Local Syrian-Americans are feeling everything from hope to skepticism concerning President Barack Obama's authorization of military aid to Syrian rebels after U.S. officials said Bashar al-Assad's regime crossed a "red line" by using chemical weapons on its own people.
Many Syrian-Americans have long been calling for greater U.S. intervention in the conflict, which began with a popular uprising in March 2011 and evolved into a bloody civil war that has reportedly killed more than 90,000 people.
U.S. officials have said the new aid would include weapons and ammunition. U.S. aid has so far been limited to providing the opposition with humanitarian aid and non-lethal assistance.
Hussam Ayloush, national chairman of the Syrian-American Council and a board member of the organization's Los Angeles chapter, said the news has brought new hope for many Syrians and Syrian-Americans.
"I've spoken to other Syrians there and there's certainly a ray of hope being felt after feeling the whole world has forgotten them as they are being slaughtered, murdered every day," he said. "They feel that maybe the world is paying attention to us."
Ayloush said he always has hope and has been inspired by the resilience of the Syrian people, who have remained committed to their freedom as they were on the first day of the revolution despite the brutality of the Assad regime.
With roughly 100,000 killed and many others missing, Ayloush said, "if they can still be hopeful, I can't but be hopeful."
But other Syrian-Americans were more skeptical. Dr. Saleh Kholaki, a Duarte-based dentist who lives in La Crescenta, said he believes the help -- if it even comes -- could be too little too late.
"In my humble opinion, I still think (military aid) is not going to happen," Kholaki, a board member of the Los Angeles chapter of the Syrian-American Council, said. "It's just statement after statement to give anesthesia or painkiller to a patient ... They should have done a no-fly zone and armed the rebels a long time ago."
Kholaki, who has relatives in Syria, said arms sent by the U.S. would probably not be as helpful as the amount of military support Russia and Iran have given to the Assad regime. And since citizens who are fleeing their homes and are being forced to leave their own cities are still being shelled and bombed from the air, Kholaki said a no-fly zone is crucial to protecting civilian lives on the ground.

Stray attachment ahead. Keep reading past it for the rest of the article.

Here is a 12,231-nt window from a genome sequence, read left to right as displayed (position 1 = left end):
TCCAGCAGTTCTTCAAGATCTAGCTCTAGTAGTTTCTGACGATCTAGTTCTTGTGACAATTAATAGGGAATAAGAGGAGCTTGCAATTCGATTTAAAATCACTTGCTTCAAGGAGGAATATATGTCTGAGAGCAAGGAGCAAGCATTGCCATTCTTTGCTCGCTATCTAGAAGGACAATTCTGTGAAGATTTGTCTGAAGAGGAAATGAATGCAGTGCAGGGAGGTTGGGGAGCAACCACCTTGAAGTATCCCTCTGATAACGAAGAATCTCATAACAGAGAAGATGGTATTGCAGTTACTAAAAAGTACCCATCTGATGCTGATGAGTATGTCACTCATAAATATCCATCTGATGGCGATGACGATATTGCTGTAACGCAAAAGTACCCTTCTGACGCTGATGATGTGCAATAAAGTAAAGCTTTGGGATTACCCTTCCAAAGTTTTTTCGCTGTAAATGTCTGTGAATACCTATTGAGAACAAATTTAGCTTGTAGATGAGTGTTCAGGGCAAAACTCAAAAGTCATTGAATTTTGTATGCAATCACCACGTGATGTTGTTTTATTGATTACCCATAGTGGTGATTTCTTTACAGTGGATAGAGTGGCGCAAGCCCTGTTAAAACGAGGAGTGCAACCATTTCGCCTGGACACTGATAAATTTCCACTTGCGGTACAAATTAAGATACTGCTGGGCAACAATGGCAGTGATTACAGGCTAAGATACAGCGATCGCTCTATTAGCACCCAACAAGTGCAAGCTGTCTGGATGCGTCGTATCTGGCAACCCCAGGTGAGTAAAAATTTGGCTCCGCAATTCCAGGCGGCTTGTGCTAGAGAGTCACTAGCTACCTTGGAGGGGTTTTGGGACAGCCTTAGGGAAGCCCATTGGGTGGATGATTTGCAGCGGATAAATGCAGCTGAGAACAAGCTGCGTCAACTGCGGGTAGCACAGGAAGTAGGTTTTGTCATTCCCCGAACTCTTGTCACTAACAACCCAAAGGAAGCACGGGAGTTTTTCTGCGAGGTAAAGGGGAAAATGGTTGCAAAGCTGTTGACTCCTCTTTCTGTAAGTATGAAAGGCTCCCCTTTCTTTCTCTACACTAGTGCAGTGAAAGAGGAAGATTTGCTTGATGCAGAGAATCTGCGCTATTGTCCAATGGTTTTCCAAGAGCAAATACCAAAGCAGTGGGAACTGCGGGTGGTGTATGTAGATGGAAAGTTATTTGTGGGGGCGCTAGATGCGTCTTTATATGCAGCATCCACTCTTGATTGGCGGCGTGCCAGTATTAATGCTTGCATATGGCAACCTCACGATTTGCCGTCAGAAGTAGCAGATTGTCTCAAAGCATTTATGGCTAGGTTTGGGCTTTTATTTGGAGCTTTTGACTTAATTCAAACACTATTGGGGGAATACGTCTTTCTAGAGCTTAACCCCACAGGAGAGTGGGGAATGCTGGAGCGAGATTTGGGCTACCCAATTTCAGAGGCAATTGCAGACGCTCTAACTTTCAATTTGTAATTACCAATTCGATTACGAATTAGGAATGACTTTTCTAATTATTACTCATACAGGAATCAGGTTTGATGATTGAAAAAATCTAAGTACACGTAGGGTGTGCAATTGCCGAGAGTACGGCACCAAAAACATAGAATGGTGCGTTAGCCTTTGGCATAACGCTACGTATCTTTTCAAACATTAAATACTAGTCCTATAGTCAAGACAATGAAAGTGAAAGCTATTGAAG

"I feel hopeless and helpless. I don't know what took so long" for the U.S., Kholaki said. "Is that because we don't have oil in the region, or is it because Israel wants Assad in power?"
Israel, a close U.S. ally, has repeatedly expressed concerns that a change in regime in Syria could further harm Arab-Israeli relations and regional stability.
Meanwhile, Rep. Adam Schiff, a member of the House Intelligence Committee, said he has "considerable concerns" about the prospect of the U.S. getting further involved in the conflict. Schiff, D-Burbank, said he prefers the U.S. assist the rebels by degrading Assad's chemical weapons capacity and his ability to deliver them.
"I think providing a small amount of arms won't change the course of the conflict and may only feed the cries to do more -- to establish a no-fly zone, provide an even larger quantity of arms to what is now essentially a sectarian civil war," Schiff said. "You have Hezbollah arrayed on one side (the Assad regime), elements of al-Qaida on another. We should be very wary of entangling ourselves in this fight."
But Hanadi Alwan, a mother of four who lives in Claremont, said she was happy that the U.S. has admitted what many have suspected all along -- that the Assad regime has been using a small amount of chemical weapons on its people -- and feels it will give the U.S. more credibility to acknowledge and act against injustice. But she, too, is concerned that any weapons the U.S. will provide won't be enough to stop the bloodshed.
"We don't want arming the opposition so they can just kill each other; we want them to arm the opposition so they will be able to finish the war," she said.
Meanwhile, Alwan said she's increasingly concerned about the safety of her own daughter Leila, 23, who is in a village in northwestern Syria volunteering to help displaced children.
"I feel like it's going to get uglier," she said. "Now the Assad side, they're going to be more brutal to finish the war as soon as possible and the opposition will be stronger, so there will be a lot of fighting."
The Associated Press contributed to this report.